Investing in African Health Systems

June 20, 2020


In Africa, healthcare statistics generally paint a grim picture. According to Mathieux Lamieux, a healthcare consultant who has worked with 22 African governments, the continent carries 24 percent of the global disease burden and 54 percent of its infectious diseases. Yet, it accounts for 14 percent of the world’s population and 2 percent of the physicians, he said in a TED talk.

According to the World Economic Forum (WEF), “It would take 300 years and 10 times the expenditure of a typical African economy to have the same access to doctors per capita as developed economies.”

However, one advantage of African governments building healthcare systems is they start from a blank slate. As a result, they can use the latest technology and innovative concepts to solve problems. The WEF noted that using those advanced solutions would help African nations to overcome challenges that already exist in developed economies, such as coverage and affordability.

On the flip side, a primary factor hindering healthcare in Africa is that their pockets of innovative healthcare solutions are not linked, and therefore not scalable. “They need to tackle critical mass,” said Lamieux, by boosting supply to meet demand, developing quality services while maintaining affordability, and embracing supportive policy.

System lacking

The WEF pointed out Africa’s healthcare problems revolve around inaccessibility. In poor rural areas, clinics are not within walking distance, while public transportation is severely lacking. And even if there is a medical facility nearby, they are usually “poorly equipped and not reliably staffed,” noted the WEF.

Francois Botha, the founder of Simple Consulting, an international firm in South Africa, wrote in Forbes that “massive socio-economic problems in Africa and poor governance have definitely not helped the situation.”

The continent struggled with 10 of the world’s 28 plagues that infected the world during the past 20 years. Those outbreaks included; swine flu, Zika virus, a strand of coronavirus and Ebola. “The African continent has certainly faced its fair share of challenges in recent decades,” wrote Botha.

However, the continent has overcome those outbreaks. “Africa has had a lot of great progress in healthcare over the past 20 years,” said Lamieux. Those improvements are not just in terms of increasing capacity, whether in medical personnel or physical resources. They also include government policy changes. Lamieux recalled during his TED talk that until 1998, the Tanzanian government didn’t even classify HIV/AIDS as a disease. “Officially, people died from ‘opportunistic infections,’ caused by the presence of AIDS,” he said. “Today it is classified as a disease, with 500,000 Tanzanians being treated.”

Tackling COVID-19

So far, the continent has been the least impacted globally, with 81,521 confirmed cases as of May 25. According to the John Hopkins University COVID-19 tracker tool, of Africa’s 54 nations, only Egypt and South Africa have more than 10,000 cases, while 14 had more than 1,000.

Last month, an article in The Economist noted one reason for the low infection numbers is a lack of testing and tracking. However, the story stressed that data from the World Health Organization (WHO) suggests the infection rate is much lower than the rest of the world: “Over the past month, reported cases have doubled every two weeks. Until recently, American cases were doubling every three days.”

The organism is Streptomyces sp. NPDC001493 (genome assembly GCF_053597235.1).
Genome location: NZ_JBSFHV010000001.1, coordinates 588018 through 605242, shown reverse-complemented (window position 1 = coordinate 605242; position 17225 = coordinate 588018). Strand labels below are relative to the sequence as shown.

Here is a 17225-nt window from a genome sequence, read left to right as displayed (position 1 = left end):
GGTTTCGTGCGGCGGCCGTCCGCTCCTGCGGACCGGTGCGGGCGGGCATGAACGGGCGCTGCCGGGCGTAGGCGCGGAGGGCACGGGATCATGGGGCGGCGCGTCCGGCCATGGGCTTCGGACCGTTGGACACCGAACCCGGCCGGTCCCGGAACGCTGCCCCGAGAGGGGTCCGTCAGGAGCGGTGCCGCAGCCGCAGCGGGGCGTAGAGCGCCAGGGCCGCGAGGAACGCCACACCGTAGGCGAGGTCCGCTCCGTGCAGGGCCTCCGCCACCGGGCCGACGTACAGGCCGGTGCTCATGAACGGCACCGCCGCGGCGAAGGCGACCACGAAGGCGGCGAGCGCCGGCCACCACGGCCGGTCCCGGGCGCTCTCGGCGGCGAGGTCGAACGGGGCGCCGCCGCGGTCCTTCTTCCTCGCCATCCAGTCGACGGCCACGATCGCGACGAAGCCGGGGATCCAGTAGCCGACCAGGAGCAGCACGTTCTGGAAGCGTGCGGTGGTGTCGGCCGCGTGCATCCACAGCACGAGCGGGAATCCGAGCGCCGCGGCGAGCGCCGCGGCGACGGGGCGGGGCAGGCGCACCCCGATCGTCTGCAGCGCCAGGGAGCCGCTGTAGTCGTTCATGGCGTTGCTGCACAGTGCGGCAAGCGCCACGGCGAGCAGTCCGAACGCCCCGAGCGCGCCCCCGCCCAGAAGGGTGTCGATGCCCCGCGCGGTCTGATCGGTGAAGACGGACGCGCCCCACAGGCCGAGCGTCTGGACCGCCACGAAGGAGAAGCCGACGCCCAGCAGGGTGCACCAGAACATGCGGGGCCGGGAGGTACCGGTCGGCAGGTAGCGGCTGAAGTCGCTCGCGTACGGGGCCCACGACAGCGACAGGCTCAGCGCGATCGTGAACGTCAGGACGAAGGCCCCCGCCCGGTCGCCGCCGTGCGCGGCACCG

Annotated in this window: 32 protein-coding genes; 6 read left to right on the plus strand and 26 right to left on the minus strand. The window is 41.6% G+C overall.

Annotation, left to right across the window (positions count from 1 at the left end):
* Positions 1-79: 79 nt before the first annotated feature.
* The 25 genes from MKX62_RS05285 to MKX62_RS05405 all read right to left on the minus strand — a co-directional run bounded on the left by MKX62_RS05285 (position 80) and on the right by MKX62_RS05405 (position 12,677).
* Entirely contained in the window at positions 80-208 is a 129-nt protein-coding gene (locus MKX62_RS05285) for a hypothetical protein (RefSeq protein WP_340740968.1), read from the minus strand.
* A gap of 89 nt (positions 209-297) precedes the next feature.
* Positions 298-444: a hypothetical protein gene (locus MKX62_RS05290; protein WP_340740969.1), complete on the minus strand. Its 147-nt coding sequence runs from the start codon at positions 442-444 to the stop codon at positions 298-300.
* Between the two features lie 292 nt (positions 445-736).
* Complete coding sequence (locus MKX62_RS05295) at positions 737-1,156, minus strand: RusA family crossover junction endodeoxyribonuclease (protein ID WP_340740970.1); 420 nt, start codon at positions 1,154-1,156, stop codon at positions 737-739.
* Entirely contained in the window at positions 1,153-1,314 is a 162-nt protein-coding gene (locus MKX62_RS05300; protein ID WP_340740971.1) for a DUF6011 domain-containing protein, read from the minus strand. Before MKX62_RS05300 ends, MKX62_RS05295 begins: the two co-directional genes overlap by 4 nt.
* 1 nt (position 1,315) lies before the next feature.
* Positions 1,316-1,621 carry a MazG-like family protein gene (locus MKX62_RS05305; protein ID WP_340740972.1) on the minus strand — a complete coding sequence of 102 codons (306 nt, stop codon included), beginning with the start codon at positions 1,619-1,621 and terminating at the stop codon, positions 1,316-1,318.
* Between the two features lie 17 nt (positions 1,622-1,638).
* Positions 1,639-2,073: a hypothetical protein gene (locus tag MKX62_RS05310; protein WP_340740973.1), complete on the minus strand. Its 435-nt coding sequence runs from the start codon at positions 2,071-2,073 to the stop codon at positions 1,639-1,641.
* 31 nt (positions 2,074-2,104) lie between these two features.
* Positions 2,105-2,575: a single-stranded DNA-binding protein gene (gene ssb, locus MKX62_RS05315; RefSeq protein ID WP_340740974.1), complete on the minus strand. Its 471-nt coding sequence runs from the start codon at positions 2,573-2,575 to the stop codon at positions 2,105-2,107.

Berhanu Nega, an Ethiopian opposition leader talking to The Economist, noted that people would know if a government reports incorrect numbers in this age of technology. “In a society like ours, there’s simply no way this could be kept a secret,” he said, referring to Mauritius, Namibia and Seychelles not reporting any new cases for two weeks. Ethiopia, Rwanda and Uganda have reported fewer than 700 new cases among them during that time, or less than 1 percent of total testing.

There also have been no reports of surges. In Egypt, for instance, the rate of growth of confirmed cases was between 3.3 percent to 5.6 percent between April 24 and May 25, as compiled from the Ministry of Health during that time frame.

Starting in June, many African nations will lift lockdowns, fearing an economic collapse from shutting down businesses and preventing people from leaving their homes. In South Africa, the continent’s most infected country, the IHS Markit Purchasers Manager Index (PMI) declined to 35.1 points in April compared to 44.5 a month earlier, as reported by Trading Economics. A score of 50 points or higher indicates a growing number of orders. Egypt dropped from 44.2 to 29.5 during the same time. The story is similar in other major African economies, including Nigeria, whose PMI declined from 53.8 to 37.1.

As a result, African nations will depend heavily on the small pockets of innovation they have built over the years in their health systems to keep COVID-19 in check as economies reboot.

Innovative health systems

Healthcare innovation in Africa doesn’t only mean having the latest medical equipment and a world-class teaching hospital and university, said Lamieux, adding “that is what ministers always think about when taking office.”

Instead, innovation comes from finding inexpensive ways to overcome problems that conventionally might require billions of dollars to resolve. “The weakness and lack of insight from governments has… opened the door for companies [to work with states] to gain access to fertile [investment] environments,” wrote Botha. Innovators are “unburdened by regulation and … populations are highly receptive to an improvement in their standard of living.”

For instance, South Africa has used drones to increase awareness about COVID-19 in rural, poor and inaccessible areas. “We are able to access all people. A drone when it hovers above the communities, it fascinates, it intrigues people,” Maripe Mangena, mayor of Greater Tzaneen Municipality, told Voice of America (VOA) in April. The municipality is the first in South Africa to use this tech. “People want to listen. People want to hear the message.”

The government also uses those drones to monitor activity in COVID-19 hotspots. To date, Greater Tzaneen Municipality has the lowest rate of infections, as reported by Marize de Klerk, a contributor at VOA.